4. Nexus pricing - driving market prices down
Some people are under the impression that Nexus devices are sold at almost half the price of OEM devices because Google want to use it as a competitive edge to outsell their OEM "rivals". This is simply not true. Android OEMs are not Google's competitors. They are Google's partners. The more devices running Android, the happier Google become. Which is why Nexus devices are not meant to compete with OEM devices. They are meant to act as a reference, in more ways than one. And one of those ways, is pricing. Google are trying to change the market by showing that flagship smartphones don't need to be as expensive as they are. Motorola are also trying to force a change, saying that the "days of $600 phones are limited". And even OnePlus managed to release a smartphone with high-end specs with a mid-range price tag. As Google aim for the next 1 billion users, it's clear that they think price will be a major factor. Which could also explain rumours of a sub-$100 Nexus smartphone.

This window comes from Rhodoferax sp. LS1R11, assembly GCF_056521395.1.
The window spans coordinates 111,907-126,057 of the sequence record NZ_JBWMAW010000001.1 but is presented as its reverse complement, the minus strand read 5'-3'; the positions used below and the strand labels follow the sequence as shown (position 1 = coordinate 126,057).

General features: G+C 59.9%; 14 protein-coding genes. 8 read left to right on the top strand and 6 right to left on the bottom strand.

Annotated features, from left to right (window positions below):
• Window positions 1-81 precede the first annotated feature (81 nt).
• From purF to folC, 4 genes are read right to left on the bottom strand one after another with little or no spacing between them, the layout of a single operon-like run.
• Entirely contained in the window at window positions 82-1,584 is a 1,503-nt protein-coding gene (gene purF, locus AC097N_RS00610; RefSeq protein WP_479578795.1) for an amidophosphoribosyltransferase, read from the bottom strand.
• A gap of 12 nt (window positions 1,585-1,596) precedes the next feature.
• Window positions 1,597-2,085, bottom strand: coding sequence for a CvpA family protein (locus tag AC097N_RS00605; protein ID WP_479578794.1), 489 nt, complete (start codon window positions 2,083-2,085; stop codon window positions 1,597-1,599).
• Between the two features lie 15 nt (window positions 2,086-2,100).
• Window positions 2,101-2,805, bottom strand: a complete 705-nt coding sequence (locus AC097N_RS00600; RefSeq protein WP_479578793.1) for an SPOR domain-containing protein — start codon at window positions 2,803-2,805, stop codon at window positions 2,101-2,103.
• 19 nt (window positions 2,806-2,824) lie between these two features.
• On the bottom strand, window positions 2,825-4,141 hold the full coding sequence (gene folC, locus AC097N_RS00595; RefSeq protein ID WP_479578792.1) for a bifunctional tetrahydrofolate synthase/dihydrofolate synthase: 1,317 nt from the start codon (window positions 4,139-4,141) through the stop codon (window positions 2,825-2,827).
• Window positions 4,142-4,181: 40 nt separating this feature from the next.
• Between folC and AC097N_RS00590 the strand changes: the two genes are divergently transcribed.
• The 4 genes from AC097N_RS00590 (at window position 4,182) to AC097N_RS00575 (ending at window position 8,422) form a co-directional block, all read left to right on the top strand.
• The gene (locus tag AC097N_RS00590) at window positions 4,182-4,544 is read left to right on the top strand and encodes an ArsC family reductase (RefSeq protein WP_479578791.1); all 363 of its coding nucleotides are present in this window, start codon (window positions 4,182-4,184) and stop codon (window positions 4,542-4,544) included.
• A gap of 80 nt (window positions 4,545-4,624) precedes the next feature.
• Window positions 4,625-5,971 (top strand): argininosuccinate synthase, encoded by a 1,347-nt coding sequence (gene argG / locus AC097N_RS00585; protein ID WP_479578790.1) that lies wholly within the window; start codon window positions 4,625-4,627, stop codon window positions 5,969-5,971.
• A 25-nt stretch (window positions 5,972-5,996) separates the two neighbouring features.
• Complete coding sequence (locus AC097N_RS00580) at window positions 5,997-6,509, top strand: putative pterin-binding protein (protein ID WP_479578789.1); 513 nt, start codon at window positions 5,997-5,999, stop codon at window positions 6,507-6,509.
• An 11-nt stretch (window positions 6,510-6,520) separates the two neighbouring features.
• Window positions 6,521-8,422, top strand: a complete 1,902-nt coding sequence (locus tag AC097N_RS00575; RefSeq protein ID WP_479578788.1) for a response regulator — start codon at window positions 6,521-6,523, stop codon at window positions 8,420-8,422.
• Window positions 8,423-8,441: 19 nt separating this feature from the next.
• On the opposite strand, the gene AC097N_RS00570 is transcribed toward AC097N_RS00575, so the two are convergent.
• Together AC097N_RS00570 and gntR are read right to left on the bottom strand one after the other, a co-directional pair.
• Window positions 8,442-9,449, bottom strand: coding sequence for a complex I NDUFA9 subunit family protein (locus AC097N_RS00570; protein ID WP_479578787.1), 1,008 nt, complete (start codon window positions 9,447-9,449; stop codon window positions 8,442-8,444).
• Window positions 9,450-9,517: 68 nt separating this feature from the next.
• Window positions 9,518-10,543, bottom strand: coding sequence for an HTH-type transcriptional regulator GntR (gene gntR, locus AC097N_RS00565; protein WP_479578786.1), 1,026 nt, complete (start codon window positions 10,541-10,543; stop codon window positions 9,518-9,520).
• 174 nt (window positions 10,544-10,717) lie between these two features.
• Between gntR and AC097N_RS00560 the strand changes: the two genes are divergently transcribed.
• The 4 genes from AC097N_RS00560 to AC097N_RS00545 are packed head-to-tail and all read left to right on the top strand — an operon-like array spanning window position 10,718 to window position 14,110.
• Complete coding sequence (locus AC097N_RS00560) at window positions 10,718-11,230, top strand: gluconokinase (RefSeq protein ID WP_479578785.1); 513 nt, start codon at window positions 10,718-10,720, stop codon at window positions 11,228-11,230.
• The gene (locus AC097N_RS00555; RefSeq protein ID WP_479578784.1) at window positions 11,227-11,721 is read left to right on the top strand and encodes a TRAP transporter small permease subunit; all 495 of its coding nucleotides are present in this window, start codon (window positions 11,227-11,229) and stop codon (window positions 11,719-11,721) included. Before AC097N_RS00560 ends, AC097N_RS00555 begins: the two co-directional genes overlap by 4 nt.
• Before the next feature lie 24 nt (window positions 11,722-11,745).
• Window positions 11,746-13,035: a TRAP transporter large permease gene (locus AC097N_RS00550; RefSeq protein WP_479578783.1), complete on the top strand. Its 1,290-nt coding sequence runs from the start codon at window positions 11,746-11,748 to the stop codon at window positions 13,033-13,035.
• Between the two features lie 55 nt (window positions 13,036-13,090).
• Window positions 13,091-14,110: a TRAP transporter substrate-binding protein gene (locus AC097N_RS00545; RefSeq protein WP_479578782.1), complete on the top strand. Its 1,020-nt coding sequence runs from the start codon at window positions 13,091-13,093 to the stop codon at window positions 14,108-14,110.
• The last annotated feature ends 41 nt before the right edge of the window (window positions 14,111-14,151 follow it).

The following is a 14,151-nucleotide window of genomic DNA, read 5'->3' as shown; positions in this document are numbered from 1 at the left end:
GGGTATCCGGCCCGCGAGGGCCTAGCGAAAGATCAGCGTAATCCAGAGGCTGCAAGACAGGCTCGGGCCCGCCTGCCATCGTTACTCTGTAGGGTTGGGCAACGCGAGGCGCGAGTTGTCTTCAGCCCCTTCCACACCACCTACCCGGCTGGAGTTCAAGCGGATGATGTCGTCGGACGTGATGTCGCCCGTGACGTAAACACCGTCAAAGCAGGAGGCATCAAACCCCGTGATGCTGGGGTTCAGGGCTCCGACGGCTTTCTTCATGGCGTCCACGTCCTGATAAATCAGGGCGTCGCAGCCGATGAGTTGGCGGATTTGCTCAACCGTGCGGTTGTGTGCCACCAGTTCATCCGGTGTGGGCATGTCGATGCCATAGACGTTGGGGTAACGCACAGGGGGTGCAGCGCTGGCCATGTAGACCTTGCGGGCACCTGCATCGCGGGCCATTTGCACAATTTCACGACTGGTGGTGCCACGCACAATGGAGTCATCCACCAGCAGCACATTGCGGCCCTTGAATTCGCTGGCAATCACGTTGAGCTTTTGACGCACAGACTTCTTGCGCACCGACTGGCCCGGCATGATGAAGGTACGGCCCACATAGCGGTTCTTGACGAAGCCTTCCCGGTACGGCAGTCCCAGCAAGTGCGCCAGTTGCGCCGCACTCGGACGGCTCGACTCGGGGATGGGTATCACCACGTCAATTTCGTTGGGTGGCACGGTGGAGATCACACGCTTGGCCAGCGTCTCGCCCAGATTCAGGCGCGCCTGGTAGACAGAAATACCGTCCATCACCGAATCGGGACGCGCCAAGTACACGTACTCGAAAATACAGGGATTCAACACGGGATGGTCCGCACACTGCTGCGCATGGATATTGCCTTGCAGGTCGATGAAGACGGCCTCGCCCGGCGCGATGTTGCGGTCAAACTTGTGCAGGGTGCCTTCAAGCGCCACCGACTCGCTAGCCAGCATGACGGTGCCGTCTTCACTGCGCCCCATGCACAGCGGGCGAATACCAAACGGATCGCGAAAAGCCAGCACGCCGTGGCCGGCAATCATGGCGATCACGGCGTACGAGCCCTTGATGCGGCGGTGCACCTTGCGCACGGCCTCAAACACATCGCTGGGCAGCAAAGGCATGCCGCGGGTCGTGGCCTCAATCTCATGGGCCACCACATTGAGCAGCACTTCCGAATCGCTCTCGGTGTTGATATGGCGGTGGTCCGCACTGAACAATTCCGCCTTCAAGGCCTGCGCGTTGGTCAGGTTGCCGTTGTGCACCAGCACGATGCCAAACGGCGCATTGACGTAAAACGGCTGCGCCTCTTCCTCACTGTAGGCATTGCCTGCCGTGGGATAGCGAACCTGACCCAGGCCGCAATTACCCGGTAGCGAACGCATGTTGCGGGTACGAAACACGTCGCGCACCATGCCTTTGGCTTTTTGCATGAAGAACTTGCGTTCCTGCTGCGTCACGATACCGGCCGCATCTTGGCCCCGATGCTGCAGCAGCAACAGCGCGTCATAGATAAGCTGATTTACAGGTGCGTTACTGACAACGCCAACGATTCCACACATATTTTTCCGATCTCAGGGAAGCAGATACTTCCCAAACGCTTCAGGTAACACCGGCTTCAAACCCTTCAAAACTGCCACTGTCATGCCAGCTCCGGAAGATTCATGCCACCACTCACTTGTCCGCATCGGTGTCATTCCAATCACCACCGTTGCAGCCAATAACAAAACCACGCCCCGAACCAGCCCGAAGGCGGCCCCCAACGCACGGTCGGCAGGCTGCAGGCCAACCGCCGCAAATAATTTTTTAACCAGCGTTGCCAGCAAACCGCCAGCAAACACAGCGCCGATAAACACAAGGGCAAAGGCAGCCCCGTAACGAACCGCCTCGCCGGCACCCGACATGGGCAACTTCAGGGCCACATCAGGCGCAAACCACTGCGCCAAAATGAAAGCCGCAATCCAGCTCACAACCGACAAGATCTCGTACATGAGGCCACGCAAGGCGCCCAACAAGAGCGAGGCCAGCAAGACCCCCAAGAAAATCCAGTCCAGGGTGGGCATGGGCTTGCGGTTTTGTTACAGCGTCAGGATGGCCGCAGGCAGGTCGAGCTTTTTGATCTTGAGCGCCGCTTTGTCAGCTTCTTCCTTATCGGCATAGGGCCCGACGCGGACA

High-end device, mid-range price. Fruit of the Nexus tree? Image: Android Central
3. Android 4.4 KitKat - Making Android accessible to everyone
Speaking of the next billion users, Google is clearly a forward-thinking company. They knew that mobile would be the next big thing in computing, so they purchased Android to secure the future of Search (from under the noses of Samsung no less). Now, looking to the future yet again, Google are aware that the high-end smartphone market is not where the the growth is happening, it's the low-end and mid-range market. Google needed to figure out a way to ensure that people buying cheap Android phones were not left behind and stuck with Gingerbread, which is an unfortunate reality if you look at the platform distribution numbers. GB is still the second highest version of Android in the market, behind Jelly Bean and ahead of Ice Cream Sandwich. So what did Google do? They made Android lighter. Project Svelte was designed to make the latest version of Android, KitKat, less demanding than previous versions, enabling it to be installed on smartphones with as little as 512MB of RAM, a common spec for low-end devices. With this accomplishment, Google has ensured that Android will be ready for the next billion users, regardless of the hardware they use. Hopefully we'll see more devices like the Moto G, a smartphone which provided proof that Project Svelte was indeed a success.